Richard ‘Dorkins': Professor for the Misunderstanding of Science

I'm not someone who gets easily annoyed, but The Selfish Gene is a very irritating book. And a very enjoyable one. It'...

June 26, 2003

I’m not someone who gets easily annoyed, but The Selfish Gene is a very irritating book. And a very enjoyable one.

It’s not that Dorkins view is reductionist and deterministic (which he seems to me to be “What on earth do you think you are if not a robot?”), and it’s not even that he avoids the problem-case of human beings for almost all his assertions. It’s not even that he so gleefully oversteps the domain of his expertise (which he surely does in his meme speculations). It’s that he’s alternately so unscientific and so patronising (“…all attempts to answer that question (what is man?) before 1859 are worthless.”

What really riles in here is the constant blurring of theory and fact in the name of populism (and book sales). He begins with a harmless metaphor, making the persuasive case that the ‘selfish gene’ is a good analogy for understanding the statistical predominance of certain of genes as a result of being lucky enough to get caught with evolutionarily stable strategies. So much is fair enough. He has observed an effect (successful genes) and inferred a possible cause (protective and selective behaviour from gene-carriers).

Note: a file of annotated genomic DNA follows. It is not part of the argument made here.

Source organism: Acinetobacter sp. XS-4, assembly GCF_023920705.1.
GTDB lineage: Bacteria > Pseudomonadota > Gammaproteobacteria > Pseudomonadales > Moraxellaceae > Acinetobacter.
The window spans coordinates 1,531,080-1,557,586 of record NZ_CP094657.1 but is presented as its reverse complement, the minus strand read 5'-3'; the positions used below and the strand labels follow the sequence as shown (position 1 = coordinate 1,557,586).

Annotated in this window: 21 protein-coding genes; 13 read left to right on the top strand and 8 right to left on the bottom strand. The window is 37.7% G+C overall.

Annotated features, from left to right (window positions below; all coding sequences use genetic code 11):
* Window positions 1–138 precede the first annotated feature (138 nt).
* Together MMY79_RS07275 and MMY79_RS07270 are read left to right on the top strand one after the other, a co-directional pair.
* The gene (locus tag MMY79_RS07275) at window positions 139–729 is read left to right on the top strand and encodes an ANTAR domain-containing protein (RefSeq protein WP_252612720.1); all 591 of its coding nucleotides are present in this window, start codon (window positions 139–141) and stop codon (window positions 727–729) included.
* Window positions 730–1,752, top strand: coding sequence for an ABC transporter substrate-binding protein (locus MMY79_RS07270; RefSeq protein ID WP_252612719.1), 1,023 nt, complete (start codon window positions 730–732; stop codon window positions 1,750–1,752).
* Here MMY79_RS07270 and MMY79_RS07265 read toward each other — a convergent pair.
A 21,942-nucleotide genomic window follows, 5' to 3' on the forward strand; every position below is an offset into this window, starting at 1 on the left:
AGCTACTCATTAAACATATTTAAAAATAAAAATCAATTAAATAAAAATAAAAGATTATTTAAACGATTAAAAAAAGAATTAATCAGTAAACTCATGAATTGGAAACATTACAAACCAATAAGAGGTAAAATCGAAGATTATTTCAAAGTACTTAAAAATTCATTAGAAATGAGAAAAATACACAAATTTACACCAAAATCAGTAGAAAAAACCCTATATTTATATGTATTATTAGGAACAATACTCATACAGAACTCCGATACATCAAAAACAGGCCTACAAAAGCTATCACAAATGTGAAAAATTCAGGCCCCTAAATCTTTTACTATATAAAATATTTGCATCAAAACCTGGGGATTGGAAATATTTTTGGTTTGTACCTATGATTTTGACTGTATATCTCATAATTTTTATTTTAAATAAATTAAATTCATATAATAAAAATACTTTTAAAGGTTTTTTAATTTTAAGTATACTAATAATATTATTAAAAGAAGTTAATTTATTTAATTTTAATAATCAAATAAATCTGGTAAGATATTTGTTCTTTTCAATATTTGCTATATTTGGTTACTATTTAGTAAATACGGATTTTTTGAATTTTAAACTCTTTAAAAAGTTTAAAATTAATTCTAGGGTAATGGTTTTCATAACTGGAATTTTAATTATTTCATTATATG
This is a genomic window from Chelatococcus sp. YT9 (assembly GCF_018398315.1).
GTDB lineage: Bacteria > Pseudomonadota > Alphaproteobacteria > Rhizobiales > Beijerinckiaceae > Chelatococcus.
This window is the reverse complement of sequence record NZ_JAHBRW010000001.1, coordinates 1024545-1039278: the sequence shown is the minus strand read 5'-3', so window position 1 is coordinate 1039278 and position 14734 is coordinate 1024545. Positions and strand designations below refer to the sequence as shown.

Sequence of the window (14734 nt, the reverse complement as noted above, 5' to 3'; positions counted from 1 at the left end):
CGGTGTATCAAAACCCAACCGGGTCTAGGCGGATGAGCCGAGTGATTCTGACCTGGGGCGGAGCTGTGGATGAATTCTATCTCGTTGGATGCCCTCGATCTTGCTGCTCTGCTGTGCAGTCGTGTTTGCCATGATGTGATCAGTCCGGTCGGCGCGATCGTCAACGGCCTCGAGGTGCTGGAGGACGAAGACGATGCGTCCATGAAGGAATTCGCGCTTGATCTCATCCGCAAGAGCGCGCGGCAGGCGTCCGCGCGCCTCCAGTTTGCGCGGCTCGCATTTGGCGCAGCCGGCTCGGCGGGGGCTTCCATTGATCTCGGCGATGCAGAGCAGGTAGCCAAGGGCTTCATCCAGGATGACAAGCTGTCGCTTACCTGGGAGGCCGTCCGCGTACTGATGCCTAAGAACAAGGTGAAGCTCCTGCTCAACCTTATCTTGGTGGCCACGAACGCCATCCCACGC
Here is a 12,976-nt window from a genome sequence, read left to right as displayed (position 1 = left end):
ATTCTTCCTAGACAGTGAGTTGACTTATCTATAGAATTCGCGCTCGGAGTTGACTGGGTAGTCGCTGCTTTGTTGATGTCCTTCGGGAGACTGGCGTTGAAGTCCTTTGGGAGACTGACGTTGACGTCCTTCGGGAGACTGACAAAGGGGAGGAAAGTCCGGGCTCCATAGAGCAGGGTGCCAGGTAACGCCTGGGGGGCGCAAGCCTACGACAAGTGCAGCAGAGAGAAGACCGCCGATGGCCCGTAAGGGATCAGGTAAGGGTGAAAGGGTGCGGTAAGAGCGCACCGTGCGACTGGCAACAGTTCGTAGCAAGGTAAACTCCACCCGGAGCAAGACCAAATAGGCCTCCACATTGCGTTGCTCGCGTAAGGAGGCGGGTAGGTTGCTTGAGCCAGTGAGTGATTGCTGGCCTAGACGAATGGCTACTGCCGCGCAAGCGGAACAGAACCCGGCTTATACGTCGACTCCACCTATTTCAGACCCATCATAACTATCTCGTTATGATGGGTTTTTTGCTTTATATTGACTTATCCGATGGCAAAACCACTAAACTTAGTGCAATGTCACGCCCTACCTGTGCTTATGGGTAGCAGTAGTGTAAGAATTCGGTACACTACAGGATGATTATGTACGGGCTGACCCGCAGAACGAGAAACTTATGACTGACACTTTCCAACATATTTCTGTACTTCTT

But he then takes a giant, parachuteless leap into the dark to suggest the genes somehow cause these behaviours in their own self-interest through pre-programming. His catchy metaphor has quickly becomes a license to assert, cajole and confuse the reader, imputing genes with motivation and purpose.

e.g. In relation to ant colonies: “But the same gene, finding itself in a worker’s body can propogate itself best by making the mother of that body have more daughters than sons“.

Despite using this selfishness metaphor predominantly throughout the book, he turns on his critics in hs afternotes for their “over-literal interpretations“. Instead of engaging in open-minded, scientific debate, he retreats into assertion and personal opinion. e.g. “The true explanation of co-operativeness in genes is that……”

Dorkins wants his cake and also a license to hurl it at his academic counterparts, while hiding behind a brick wall of metaphor and arrogance when his unscientific assertions are attacked.

Great book. The Selfish Gene is a lot like reading the Daily Mail. Good for your cheek muscles. Bad for the blood pressure.

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